Friday, February 2, 2018


Presented by Kenichi Sonoda
Translation: Dana Lewis & Toren Smith | Lettering and Retouch: Studio Cutie

The next segment of GUNSMITH CATS opens with a one-off chapter exploring the secret origin of Minne-May Hopkins as she flashes back to her earliest meeting with Ken while on the way to a date with him — and, almost impossibly, yet another layer of weirdness is added to their relationship when we find that May initially posed as a young boy when she first encountered Ken, and that he took her on as an apprentice without knowing her true gender. Then, after she finally revealed herself to him as a thirteen year-old girl, they started to knock boots.

So… ick.

Following this chapter, it’s a solid eight installments devoted to the war with Goldie. The drug queen lures Rally into a trap and has her injected with her organization’s new drug, Kerasine — a potent narcotic mixing the worst aspects of heroin, angel dust, and LSD, with the added bonus that anyone high on the stuff becomes susceptible to post-hypnotic suggestions. Goldie then captures Rally, along with Misty, who’d joined her on a stakeout, and proceeds to brainwash our heroine to serve her. To test the hold of her suggestion, Goldie dispatches Rally to assassinate Roy.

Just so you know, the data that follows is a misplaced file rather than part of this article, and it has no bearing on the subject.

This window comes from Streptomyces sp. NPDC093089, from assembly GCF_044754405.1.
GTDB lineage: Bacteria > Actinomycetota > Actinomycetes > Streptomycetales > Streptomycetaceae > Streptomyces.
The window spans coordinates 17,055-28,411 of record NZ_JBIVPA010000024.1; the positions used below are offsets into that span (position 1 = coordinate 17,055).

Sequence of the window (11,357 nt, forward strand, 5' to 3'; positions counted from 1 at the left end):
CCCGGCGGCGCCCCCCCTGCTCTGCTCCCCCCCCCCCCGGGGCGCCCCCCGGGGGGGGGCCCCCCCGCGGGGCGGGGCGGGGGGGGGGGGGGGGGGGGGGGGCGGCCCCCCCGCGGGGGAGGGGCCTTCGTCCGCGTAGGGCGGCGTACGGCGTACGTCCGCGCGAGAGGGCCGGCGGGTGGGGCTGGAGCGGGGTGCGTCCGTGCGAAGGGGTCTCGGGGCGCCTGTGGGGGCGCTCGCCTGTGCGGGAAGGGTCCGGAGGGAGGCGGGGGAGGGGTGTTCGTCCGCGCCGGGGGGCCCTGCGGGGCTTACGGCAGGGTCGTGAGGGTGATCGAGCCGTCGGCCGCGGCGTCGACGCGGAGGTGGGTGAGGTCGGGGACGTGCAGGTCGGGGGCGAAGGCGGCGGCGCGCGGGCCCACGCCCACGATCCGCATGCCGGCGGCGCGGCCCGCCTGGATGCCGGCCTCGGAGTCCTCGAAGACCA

Rally manages to recover some of her wits however, grazing Roy with her shot. Now wanted for attempting to kill a cop, she takes the fight back to Goldie, crashing a drug deal in a cemetery with the help of May and Becky. Goldie escapes with an assist from Bean Bandit, and in the end Rally is cleared of the charge against her thanks to one of Goldie’s underlings testifying that he had injected Rally and tricked her into attacking Roy.

It’s a trick, of course — Goldie simply wants Rally to get off so their cat-and-mouse game can resume. Goldie, as we see very clearly in these chapters, is a lesbian dominatrix who has taken a shine to Rally and wants to “break” her. This leads to some of the story’s more uncomfortable moments, in fact, as Goldie sexually molests Rally twice while the latter is under the spell of Kerasine — once when she initially hypnotizes her and again at the end when she removes the suggestion.

(Goldie’s reason for freeing Rally, by the way, is something I feel like I see more in anime and manga than anywhere else, so I assume it’s some kind of Japanese cultural thing. Like DRAGON BALL’s Goku, who frequently let his enemies escape in hopes they would become stronger and pose a better challenge to him in their inevitable rematch, Goldie wants Rally cleared of wrongdoing and free of suggestion so she can further hone her bounty-hunting skills, making her an even more formidable foe upon Goldie’s eventual return.)

For all the relatively juvenile and occasionally creepy stuff that Sonoda works into his stories, it’s also notable that GUNSMITH CATS is, in a weird way — and especially for the era in which is was published, the mid-nineties — actually kind of progressive. May and Ken are practically the only confirmed heterosexuals in the regular cast. We don’t know what Becky’s or Bean’s deals are, but Goldie is, as noted above, very clearly gay, and Misty seems to be as well. Rally’s sexuality goes mostly unremarked upon, aside from a comment early on by May that she’s a virgin, but Sonoda has said in interviews that she is a lesbian as well, though apparently asexual.